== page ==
10.1 / January & February 2015


If your father is convicted of a felony for drug possession—six industrial-sized garbage bags filled with red hash confiscated underneath his double-wide, with intent to manufacture, sell, and/or deliver to buyers such as history scholars with thin mustaches, pool sharks who play better in a haze, roadhouse musicians, tattoo-heavy bikers, pubescent youth working at the Sonic Drive-In on the weekends, and romantic flings in floral-patterned cotton dresses—if your father is tried and convicted, certain rights will be taken away that separate him from other citizens of the United States and small-town Tennessee.

Although your father faces no jail time as he spends all of his savings on a good lawyer, a gentleman named Howard Larson (often called StrongJaw by the local legal circuit), and since it’s your father’s first offense, since he works full-time as a land surveyor for the city and is single with an eight year old child, although he is a nonviolent criminal who plead guilty to forego a ten year maximum sentence in West Tennessee State Penitentiary and serves five year parole, rights will still be taken away.

The state will no longer allow your father to vote. You watch Saxophone Bill Clinton and Desert Storm George Bush on television and ask, “Who you going for, Daddy?” and he replies, “Neither of the bastards.” He doesn’t explain how it’s illegal for him to touch a ballet, how he can’t enter a voting booth for local or national politics, but he’ll still continue expressing his opinion on the candidates, “Bush comes from family money, the elite. How can he know us? And Clinton? Well, Clinton doesn’t play electric guitar. His choice of instrument stinks.” Your father prefers outlaw music: Willie for President, Cash for VP, and the rest of the Highwaymen for senate. He believes in no single party. Republicans and Democrats are there for the same reason: to control. Television politics don’t respect true democracy.

If your father is a convicted felon, the state will not allow him to serve on a jury because they believe in criminal bias and lawbreaker conspiracy, as if all felons are universally connected to one another. There is some truth here; your father could easily become a juror to a long-time cohort. This is small-town Tennessee, and a few months ago Timothy “Crater” Giles, an old friend, was arrested on a charge of illegal firearms, a cache of submachine guns found hidden in a bedroom closet. And Nelson Doll recently fell behind bars because of drunken exposure to a group of Ladies in Purple Hats socializing at Convenience Lounge. Your father and he used to fish for crappie at Beech Lake. However, your father doesn’t want responsibility for anyone’s guilt or innocence. “It can’t be good karma,” he says. Yet the courthouse makes mistakes. One day he receives a letter in the mail for jury duty. It pays forty dollars for each day served. The letter doesn’t say what crime has been committed or who the police charged, but your father must appear for duty week after next. “Those idiots,” he says holding the letter, calling the courthouse to report their mistake. On the phone, he tells the one responsible, “I can’t make it… Two years ago, y’all made me one of them… Yes, I’m a felon… Always and forever… Thank you very much and goodbye.”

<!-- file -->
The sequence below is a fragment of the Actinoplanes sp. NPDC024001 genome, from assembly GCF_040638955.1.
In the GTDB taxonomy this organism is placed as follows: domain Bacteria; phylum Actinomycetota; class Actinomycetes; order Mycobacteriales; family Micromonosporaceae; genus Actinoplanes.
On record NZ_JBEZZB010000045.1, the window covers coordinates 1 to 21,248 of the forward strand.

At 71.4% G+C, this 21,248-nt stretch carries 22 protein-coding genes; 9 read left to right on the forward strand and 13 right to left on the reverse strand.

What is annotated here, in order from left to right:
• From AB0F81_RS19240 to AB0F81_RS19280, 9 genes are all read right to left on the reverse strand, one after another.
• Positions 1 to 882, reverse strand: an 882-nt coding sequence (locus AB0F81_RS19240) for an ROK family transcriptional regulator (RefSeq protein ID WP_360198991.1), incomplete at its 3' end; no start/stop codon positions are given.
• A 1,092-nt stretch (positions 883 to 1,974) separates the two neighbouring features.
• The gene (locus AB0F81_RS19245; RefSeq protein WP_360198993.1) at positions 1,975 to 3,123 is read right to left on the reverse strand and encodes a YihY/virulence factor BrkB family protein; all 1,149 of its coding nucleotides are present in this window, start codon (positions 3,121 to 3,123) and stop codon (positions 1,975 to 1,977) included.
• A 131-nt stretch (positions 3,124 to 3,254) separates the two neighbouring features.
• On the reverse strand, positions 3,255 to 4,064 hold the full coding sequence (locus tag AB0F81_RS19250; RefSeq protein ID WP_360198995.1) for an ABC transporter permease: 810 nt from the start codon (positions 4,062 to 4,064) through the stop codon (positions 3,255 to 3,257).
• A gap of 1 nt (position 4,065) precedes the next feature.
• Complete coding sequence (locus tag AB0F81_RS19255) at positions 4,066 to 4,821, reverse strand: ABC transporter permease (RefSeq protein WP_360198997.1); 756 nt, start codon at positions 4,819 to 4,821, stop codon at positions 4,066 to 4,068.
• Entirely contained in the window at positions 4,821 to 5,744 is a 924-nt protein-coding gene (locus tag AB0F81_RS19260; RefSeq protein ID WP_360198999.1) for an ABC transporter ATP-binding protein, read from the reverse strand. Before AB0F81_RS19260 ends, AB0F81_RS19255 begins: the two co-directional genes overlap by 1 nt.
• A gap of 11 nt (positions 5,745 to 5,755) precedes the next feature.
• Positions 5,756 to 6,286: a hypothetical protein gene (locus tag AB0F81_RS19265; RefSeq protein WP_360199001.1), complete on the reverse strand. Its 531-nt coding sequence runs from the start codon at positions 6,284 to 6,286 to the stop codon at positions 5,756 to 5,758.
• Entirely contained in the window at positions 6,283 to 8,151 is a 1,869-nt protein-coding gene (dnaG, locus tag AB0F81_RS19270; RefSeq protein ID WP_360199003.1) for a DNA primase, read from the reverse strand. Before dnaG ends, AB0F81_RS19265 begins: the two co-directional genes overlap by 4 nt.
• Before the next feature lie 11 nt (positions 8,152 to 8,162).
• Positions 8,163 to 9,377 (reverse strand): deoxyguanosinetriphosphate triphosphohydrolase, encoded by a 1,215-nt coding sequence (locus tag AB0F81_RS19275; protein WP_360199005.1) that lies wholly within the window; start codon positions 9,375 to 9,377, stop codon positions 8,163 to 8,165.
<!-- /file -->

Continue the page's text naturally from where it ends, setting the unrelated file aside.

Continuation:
Your father will lose his job for the city because the Henderson County Progress featured him in the incarcerated section. He will have to check Yes on future job applications when asked if ever charged with a misdemeanor or felony. He must explain in a few lines or less the circumstances of his arrest. He never writes: Snitched out by a man named Seth Pallay who’d been caught running ‘ludes across state lines. This Pallay received a lesser charge when he gave a “Drug War” veteran a few names. I only dealt a little herb. Really. Nothing more. It allowed me to meet interesting people and put clothes on my kid who always wore brand new shoes and never went without. It would’ve allowed early retirement without the bust. These are my circumstances. Instead your father will simply write on the application: I would rather explain myself in person.

His future jobs will include lawnsman at the Baptist university, pumpman at the Little General gas station, irrigation ditch digman for a temporary agency, firework salesman in supermarket parking lots, mopman for businesses around town (Princess Theater, Larson Lawfirm, Big Star Grocery). Your father will go through a number of menial-labor jobs. When he finishes each, he’ll come home and say, “I’m a slave to nothing. No one masters me.”

Luckily, unemployment benefits are not taken away from the convicted.

A felony can only be expunged five to ten years after completing probation. If inclined, your father can re-hire Howard Larson and pay an exorbitant fee for time and research rendered in the encyclopedia of law. The attorney will barely remember your father’s face. StrongJaw calls the process “record sealing” and says court fees will also be involved. After filing a motion, a judge determines eligibility for expungement. Nothing is guaranteed. Your father begins to wonder if it’s really necessary, if it would actually help future employment, if he really cares to vote for the next guy in, if he really needs to be one of twelve. He will ask himself, “In the grand scheme of things, does it really matter if I’m a felon or not in these backward-ass times?”